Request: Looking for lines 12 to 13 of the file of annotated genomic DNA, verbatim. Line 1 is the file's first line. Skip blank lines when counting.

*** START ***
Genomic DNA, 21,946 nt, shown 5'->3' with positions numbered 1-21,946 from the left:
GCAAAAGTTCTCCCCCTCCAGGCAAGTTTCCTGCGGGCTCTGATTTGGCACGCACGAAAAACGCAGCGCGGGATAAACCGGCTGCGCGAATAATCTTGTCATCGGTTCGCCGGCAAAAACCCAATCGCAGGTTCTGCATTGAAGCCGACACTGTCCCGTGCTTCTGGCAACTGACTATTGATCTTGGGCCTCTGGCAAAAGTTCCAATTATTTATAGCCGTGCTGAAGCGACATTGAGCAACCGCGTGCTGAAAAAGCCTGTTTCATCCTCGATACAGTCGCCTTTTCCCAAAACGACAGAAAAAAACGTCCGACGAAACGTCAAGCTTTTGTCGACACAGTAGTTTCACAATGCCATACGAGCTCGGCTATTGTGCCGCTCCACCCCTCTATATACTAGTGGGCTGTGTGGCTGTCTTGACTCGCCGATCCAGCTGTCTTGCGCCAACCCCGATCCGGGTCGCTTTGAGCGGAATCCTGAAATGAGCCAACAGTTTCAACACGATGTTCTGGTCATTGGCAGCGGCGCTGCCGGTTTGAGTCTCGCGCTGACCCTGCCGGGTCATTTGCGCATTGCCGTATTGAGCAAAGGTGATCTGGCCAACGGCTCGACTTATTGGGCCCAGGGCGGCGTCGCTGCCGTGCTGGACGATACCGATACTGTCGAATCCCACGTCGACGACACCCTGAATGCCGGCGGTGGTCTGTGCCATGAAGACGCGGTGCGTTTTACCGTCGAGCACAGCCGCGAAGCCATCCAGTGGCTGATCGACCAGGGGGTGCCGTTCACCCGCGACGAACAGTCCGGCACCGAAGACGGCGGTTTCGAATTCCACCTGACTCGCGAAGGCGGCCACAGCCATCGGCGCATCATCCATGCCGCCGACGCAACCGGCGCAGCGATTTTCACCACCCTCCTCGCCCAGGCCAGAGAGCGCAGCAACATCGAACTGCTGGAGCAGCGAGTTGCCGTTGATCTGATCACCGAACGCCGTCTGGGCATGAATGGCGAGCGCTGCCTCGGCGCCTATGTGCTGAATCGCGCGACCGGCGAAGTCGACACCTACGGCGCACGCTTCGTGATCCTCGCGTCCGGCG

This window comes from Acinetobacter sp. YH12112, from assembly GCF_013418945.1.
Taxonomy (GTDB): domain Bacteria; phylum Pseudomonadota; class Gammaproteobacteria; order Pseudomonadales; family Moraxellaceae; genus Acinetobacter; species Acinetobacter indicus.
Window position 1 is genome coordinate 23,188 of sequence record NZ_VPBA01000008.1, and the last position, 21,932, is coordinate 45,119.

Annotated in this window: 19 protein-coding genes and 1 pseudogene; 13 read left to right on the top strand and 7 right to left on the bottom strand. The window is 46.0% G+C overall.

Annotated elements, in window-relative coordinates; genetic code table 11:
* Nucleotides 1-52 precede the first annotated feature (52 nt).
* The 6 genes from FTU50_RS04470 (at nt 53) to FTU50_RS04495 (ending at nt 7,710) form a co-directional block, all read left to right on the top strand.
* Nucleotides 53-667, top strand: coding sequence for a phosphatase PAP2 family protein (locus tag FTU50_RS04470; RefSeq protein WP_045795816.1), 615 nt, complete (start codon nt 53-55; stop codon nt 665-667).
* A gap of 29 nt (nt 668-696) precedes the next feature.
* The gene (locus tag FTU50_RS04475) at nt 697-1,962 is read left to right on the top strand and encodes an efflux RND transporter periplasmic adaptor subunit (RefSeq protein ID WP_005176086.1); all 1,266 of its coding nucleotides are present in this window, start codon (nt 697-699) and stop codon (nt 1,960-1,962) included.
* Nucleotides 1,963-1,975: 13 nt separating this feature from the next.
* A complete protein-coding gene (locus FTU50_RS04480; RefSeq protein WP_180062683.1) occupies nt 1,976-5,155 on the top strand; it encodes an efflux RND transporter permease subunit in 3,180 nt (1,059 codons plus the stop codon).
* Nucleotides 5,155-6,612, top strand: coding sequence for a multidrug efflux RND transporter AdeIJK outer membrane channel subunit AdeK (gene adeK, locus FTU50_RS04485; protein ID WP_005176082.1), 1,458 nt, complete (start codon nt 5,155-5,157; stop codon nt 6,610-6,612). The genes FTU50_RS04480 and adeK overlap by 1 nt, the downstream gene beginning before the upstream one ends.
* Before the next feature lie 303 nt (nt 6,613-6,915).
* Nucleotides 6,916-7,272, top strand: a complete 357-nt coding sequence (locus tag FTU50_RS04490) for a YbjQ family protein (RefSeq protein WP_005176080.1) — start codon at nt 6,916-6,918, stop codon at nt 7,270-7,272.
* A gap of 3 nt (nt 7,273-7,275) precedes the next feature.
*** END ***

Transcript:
* The gene (locus tag FTU50_RS04475) at nt 697-1,962 is read left to right on the top strand and encodes an efflux RND transporter periplasmic adaptor subunit (RefSeq protein ID WP_005176086.1); all 1,266 of its coding nucleotides are present in this window, start codon (nt 697-699) and stop codon (nt 1,960-1,962) included.
* Nucleotides 1,963-1,975: 13 nt separating this feature from the next.